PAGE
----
humancode.us

Seek Independent Evaluation of Your Work

May 27, 2021

When evaluating your own work, seek independent evaluation and be ready to learn from others. Consciously choose to use criteria other than “but that’s the way I like it” to determine if your implementation has merit.

You don’t have to accept all suggested changes, but I’ve never had an occasion where I end up making zero changes due to critique.

Try to use more-objective criteria such as “performance”, “idiomatic implementation”, and “interoperability with other components”. They tend to stand the test of time vs emotional or trendy directions.

If you have a team, enlist the help of one or two trusted colleagues to whom you report your progress regularly instead of going into the weeds on your own. Having a tether to your team’s zeitgeist helps warn you if you’re off on a potentially contradictory tangent.

Don’t say it’s crazy

May 24, 2021

I’ve decided to start watching my language and stop using words that imply that there is a clear line between sanity and insanity. I will try to stop the casual use of words like “crazy”, “insane”, “nuts”, “loony”, etc., instead substituting more descriptive words like “ridiculous”, “nonsensical”, “irrational”, or other adjectives.

In my 22+ years of work in the computing industry and in social life, I’ve met SO many people who have admitted to some measure of mental illness: Asperger’s/autism spectrum, ADHD, anxiety or panic disorders, depression (so much depression), and many more. In fact, I run into people with some amount of mental illness SO REGULARLY that it seems like it’s just a part of being human.

I’m not a mental health professional, but my understanding is that mental health, just like physical health, is a continuum: we are not simply either ill or not ill; we all have some characteristics of health and illness. We go through bouts of good times and bad, and we develop skills and behaviors to compensate for our weaknesses. (I’d appreciate if my friends who ARE mental health professionals would correct me if I’m mistaken!)

In any case, I hope that by using less-judgmental language I can help to continue decreasing the ridiculous (see what I did there) social stigma against mental illness, and encourage more people to get help without feeling persecuted. I hope you will join me in doing the same.

Luck and Striking it Rich

February 14, 2021

Saw this thread on twitter about career paths and payoffs that caught my attention:

Threadreader link

If you want to extract the maximum amount of payoff from your tech career path, that is probably quite a profitable path.

BUT.

What’s missing from this discussion is the role that luck plays in this game. Sure, joining fast-growing companies early is a grand strategy, but how do you spot one of those? And what if you’re wrong? Would you accept years of minimum salary and worthless stock options?

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It’s Apparent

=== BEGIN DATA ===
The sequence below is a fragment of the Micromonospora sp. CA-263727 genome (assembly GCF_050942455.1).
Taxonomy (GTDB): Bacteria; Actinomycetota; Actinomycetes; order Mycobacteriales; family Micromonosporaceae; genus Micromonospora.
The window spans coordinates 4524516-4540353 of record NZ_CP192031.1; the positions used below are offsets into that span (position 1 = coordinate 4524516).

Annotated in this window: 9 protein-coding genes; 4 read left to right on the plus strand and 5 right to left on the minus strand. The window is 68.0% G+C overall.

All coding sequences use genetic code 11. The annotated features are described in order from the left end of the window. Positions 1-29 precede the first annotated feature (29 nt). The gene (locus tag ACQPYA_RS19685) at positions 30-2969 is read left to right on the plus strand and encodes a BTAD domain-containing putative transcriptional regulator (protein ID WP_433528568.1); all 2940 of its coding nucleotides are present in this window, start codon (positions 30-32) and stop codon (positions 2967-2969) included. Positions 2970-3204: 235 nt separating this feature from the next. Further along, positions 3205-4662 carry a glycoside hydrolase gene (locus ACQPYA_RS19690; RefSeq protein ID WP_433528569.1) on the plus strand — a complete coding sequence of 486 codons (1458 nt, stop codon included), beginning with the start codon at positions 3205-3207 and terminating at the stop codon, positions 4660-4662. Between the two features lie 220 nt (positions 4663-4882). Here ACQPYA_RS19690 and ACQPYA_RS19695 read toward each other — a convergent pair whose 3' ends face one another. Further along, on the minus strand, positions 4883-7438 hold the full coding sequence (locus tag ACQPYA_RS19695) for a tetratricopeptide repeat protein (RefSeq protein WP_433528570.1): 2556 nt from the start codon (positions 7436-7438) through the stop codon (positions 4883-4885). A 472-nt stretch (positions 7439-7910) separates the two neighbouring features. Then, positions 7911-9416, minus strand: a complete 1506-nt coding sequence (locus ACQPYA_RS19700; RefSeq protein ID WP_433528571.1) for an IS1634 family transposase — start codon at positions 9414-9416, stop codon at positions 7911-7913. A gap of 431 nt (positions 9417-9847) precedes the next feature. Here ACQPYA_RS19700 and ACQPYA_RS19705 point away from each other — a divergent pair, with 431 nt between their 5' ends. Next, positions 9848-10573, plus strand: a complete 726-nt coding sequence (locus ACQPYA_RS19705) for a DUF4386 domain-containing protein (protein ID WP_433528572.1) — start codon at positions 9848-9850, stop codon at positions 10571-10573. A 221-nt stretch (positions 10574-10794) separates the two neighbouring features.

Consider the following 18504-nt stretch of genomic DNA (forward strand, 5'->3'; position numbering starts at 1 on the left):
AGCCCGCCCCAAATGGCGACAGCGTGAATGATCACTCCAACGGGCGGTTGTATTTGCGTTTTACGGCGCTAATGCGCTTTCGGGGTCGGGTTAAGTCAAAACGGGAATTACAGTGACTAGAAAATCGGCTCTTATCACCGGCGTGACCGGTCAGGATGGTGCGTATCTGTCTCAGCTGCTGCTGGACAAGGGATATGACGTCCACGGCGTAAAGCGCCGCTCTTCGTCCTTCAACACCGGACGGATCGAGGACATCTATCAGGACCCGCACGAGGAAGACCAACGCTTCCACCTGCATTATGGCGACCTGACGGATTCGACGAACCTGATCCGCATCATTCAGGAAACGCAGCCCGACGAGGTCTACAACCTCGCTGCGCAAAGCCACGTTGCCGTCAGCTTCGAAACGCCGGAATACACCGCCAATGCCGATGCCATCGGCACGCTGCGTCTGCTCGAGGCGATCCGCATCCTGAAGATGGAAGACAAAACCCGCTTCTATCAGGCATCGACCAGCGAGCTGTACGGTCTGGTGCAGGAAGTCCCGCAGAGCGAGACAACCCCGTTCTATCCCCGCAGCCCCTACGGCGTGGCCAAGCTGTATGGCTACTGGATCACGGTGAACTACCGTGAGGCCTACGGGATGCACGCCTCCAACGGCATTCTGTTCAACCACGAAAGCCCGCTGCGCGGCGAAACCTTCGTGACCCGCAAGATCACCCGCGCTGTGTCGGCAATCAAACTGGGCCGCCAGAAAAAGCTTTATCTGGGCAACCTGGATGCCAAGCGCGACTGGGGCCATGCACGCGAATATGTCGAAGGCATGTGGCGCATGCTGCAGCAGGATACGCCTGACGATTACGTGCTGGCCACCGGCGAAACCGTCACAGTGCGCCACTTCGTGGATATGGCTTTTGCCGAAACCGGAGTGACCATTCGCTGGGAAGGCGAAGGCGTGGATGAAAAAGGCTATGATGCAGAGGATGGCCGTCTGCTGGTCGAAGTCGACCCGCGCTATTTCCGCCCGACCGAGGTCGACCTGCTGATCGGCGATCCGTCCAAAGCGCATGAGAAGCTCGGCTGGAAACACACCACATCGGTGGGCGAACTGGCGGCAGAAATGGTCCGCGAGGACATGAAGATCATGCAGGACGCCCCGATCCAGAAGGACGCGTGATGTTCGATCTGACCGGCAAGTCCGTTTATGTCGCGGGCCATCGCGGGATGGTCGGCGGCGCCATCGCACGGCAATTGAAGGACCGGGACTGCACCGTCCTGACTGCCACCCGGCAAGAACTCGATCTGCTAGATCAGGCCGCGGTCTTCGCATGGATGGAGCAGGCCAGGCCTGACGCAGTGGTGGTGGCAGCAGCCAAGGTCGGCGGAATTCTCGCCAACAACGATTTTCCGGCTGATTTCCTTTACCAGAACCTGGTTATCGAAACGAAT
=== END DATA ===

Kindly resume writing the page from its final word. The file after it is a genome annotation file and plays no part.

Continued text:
November 4, 2020

It’s November 4th, and some things are now pretty apparent.

US Flag Mosaic “Mosaic US Flag Brickell Fire Station” by Phillip Pessar1

It’s apparent that half the country supports what Trump and the GOP are doing. That all the lies, corruption, and racism is fine—and even good.

It’s apparent that half the country sees the other half as engaging in a culture war to erode the primacy of the straight white man and his traditional cis-het family with their Evangelical views; and that protecting this myth is paramount. Diversity, racial equality, “new” sexual orientations and gender identities…these are perceived as attacks on what it means to be an American.

It’s apparent that the technique used by dictators still work: convince a traditionally-dominant class currently undergoing an emotional loss of identity that they have always been the chosen people, and that you will lead them back to greatness against the corrupt hordes taking over the land, and they will support you, even as you destroy their institutions and plunder their wealth.

  1. “Mosaic US Flag Brickell Fire Station” by Phillip Pessar is licensed with CC BY 2.0. To view a copy of this license, visit https://creativecommons.org/licenses/by/2.0/ 

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The Quiet Ones

October 30, 2020

You see, I think [Steve Jobs] better than anyone understood that while ideas ultimately can be so powerful, they begin as fragile, barely formed thoughts, so easily missed, so easily compromised, so easily just squished. — Jony Ive

Pay attention to the quieter people in your team. Your attention may not be naturally drawn to them, but they work as hard as the ones who dominate the conversation, monopolize the white board, or make the loudest noises.

A dominant and outspoken personality will take over every conversation. To an introvert, this is like sucking oxygen out of the room: it leaves them unable to think or express themselves, and ultimately leads to their disinterest and discouragement.

A wise leader limits the influence of the outspoken, dominant characters in the group to ensure that the thoughtful and the slow to speak also have their ideas heard and hard work recognized.

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